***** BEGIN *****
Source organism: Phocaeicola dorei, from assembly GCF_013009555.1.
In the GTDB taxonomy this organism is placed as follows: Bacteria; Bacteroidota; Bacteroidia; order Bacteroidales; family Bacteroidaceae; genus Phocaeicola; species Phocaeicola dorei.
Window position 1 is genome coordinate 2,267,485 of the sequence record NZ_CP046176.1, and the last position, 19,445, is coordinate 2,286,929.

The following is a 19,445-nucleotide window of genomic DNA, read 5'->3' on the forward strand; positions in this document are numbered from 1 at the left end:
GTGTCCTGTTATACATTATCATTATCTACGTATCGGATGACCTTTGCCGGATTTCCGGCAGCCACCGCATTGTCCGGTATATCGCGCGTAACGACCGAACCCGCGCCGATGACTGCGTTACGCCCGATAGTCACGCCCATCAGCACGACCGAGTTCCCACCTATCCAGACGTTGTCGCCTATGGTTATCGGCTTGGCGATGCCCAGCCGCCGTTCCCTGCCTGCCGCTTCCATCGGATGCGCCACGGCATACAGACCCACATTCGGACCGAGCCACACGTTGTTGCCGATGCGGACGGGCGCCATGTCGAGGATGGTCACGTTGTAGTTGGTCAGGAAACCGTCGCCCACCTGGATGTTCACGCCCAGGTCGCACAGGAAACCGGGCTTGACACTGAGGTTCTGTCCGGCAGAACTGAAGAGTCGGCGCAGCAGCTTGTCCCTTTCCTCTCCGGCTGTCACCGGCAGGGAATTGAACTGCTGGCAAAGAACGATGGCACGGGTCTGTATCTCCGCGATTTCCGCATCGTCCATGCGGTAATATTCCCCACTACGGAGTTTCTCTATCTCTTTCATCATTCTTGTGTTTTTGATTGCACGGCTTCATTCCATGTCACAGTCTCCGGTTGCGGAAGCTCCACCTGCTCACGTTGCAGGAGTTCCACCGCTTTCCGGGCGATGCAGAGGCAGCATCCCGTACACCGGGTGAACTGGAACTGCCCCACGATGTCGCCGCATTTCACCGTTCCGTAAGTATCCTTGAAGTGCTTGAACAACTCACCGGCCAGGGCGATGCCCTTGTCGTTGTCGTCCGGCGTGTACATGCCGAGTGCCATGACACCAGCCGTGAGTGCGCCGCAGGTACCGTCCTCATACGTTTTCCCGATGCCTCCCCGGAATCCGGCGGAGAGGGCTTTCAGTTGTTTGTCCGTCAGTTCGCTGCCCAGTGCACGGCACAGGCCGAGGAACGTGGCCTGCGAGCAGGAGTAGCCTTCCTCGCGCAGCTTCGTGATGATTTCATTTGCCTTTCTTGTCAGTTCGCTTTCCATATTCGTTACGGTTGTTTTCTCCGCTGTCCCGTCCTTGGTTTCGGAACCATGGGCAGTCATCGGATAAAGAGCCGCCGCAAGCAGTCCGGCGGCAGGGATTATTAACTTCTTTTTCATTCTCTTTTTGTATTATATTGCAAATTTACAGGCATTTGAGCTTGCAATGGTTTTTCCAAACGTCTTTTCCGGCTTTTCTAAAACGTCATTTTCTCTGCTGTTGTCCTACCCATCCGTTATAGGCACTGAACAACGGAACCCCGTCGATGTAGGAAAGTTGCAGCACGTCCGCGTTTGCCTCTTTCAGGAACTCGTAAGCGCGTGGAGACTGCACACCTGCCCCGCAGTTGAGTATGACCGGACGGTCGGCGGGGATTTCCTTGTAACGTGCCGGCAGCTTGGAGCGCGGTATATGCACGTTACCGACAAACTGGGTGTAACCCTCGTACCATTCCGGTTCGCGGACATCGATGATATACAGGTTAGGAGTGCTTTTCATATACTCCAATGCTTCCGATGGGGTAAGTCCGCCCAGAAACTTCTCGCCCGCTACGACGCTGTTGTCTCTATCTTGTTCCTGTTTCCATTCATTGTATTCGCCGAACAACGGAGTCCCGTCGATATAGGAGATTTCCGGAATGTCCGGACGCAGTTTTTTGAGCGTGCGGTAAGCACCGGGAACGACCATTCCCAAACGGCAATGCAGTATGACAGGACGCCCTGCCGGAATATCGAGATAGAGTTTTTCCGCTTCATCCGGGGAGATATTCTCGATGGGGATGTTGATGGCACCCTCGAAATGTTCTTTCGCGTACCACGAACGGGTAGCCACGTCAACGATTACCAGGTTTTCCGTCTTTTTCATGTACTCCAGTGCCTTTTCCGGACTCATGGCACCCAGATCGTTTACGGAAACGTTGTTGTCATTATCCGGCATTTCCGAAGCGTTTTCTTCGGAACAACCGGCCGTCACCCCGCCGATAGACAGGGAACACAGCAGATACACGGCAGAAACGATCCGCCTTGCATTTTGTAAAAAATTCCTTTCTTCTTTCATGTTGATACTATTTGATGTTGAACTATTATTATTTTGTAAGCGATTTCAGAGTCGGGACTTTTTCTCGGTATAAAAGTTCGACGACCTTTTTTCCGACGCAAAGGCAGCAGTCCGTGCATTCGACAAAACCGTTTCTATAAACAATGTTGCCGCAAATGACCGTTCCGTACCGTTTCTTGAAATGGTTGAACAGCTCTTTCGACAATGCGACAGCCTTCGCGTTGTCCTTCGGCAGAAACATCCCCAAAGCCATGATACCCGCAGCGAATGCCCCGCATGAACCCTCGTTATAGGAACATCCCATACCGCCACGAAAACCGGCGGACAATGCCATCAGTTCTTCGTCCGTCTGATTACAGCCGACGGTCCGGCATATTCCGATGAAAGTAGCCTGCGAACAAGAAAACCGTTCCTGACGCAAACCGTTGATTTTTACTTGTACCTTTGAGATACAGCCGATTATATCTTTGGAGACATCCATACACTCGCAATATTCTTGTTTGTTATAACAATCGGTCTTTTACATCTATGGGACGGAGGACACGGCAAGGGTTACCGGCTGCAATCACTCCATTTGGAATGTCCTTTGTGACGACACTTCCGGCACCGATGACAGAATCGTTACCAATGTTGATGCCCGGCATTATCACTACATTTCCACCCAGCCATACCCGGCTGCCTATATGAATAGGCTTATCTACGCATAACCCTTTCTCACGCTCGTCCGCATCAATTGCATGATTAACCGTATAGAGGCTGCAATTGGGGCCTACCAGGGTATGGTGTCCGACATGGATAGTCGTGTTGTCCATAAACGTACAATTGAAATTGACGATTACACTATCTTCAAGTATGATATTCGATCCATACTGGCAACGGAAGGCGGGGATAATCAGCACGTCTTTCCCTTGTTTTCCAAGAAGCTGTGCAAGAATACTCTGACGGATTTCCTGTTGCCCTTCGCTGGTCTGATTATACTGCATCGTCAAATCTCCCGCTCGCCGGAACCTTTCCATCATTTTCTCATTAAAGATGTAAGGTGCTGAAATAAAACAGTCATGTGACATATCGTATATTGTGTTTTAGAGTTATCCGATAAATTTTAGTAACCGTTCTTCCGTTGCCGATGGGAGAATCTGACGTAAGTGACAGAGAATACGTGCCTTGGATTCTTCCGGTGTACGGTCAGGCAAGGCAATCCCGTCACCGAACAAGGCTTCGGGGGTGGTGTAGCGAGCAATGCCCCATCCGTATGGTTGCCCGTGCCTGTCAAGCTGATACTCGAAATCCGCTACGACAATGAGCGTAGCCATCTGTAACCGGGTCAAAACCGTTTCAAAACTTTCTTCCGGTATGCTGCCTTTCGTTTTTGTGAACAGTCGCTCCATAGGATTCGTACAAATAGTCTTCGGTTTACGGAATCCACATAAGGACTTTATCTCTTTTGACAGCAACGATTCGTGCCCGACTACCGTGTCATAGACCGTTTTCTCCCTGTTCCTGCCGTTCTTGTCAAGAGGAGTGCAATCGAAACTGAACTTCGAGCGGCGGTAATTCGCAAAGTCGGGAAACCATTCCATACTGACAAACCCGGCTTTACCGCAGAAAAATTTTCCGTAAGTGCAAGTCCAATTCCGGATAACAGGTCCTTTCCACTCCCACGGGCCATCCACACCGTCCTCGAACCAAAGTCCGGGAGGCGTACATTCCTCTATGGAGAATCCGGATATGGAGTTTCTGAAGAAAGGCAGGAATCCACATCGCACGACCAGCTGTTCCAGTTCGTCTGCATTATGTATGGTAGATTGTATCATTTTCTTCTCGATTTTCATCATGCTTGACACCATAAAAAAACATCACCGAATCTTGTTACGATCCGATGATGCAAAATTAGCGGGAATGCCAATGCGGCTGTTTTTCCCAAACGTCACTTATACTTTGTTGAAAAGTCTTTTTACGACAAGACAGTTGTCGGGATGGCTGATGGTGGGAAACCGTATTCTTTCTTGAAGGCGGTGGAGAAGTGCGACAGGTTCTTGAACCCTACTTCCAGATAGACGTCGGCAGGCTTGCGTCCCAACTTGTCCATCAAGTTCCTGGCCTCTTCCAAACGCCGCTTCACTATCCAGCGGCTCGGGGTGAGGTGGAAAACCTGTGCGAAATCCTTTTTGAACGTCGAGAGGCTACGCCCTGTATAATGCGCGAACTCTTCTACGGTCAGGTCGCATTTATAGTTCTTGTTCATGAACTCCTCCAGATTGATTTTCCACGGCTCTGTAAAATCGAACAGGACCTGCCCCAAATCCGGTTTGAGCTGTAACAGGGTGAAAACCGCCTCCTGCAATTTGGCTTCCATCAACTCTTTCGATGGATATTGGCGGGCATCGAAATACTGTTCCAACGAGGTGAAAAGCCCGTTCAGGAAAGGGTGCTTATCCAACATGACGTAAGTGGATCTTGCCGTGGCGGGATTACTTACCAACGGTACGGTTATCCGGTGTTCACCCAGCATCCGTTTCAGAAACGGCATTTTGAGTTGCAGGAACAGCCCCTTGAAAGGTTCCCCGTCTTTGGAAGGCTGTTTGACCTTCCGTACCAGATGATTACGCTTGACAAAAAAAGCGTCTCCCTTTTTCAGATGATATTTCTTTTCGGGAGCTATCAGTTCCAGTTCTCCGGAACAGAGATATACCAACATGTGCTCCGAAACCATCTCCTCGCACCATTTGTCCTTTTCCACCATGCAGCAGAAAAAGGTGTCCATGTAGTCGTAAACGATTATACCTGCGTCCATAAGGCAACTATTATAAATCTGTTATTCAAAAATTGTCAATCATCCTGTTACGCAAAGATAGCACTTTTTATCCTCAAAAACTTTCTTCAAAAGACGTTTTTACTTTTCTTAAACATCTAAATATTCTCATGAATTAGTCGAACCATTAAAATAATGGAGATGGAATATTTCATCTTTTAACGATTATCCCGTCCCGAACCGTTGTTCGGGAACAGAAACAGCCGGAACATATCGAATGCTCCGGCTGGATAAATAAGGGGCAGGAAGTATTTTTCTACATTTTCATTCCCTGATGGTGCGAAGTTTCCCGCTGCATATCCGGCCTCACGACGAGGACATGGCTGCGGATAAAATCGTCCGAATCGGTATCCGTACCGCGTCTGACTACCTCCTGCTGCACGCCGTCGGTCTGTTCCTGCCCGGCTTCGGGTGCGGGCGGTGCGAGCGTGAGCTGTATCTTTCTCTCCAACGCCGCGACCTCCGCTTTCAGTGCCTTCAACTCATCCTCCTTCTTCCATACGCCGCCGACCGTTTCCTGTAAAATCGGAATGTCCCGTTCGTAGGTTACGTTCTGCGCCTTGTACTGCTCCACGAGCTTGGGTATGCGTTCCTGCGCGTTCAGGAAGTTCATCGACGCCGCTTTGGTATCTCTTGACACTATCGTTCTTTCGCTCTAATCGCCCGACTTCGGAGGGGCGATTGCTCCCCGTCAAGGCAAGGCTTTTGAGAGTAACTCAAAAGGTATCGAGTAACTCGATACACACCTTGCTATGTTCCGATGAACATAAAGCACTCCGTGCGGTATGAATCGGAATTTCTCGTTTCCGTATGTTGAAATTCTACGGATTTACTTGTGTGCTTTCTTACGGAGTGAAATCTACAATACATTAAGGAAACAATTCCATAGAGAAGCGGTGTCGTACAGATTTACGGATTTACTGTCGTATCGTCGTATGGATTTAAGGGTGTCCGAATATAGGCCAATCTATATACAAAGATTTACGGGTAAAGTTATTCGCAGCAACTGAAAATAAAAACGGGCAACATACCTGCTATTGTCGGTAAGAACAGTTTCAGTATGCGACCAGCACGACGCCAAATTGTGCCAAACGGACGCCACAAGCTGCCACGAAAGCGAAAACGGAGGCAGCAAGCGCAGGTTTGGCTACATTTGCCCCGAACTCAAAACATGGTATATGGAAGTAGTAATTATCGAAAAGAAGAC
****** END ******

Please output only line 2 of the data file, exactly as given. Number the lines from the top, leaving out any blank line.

In the GTDB taxonomy this organism is placed as follows: Bacteria; Bacteroidota; Bacteroidia; order Bacteroidales; family Bacteroidaceae; genus Phocaeicola; species Phocaeicola dorei.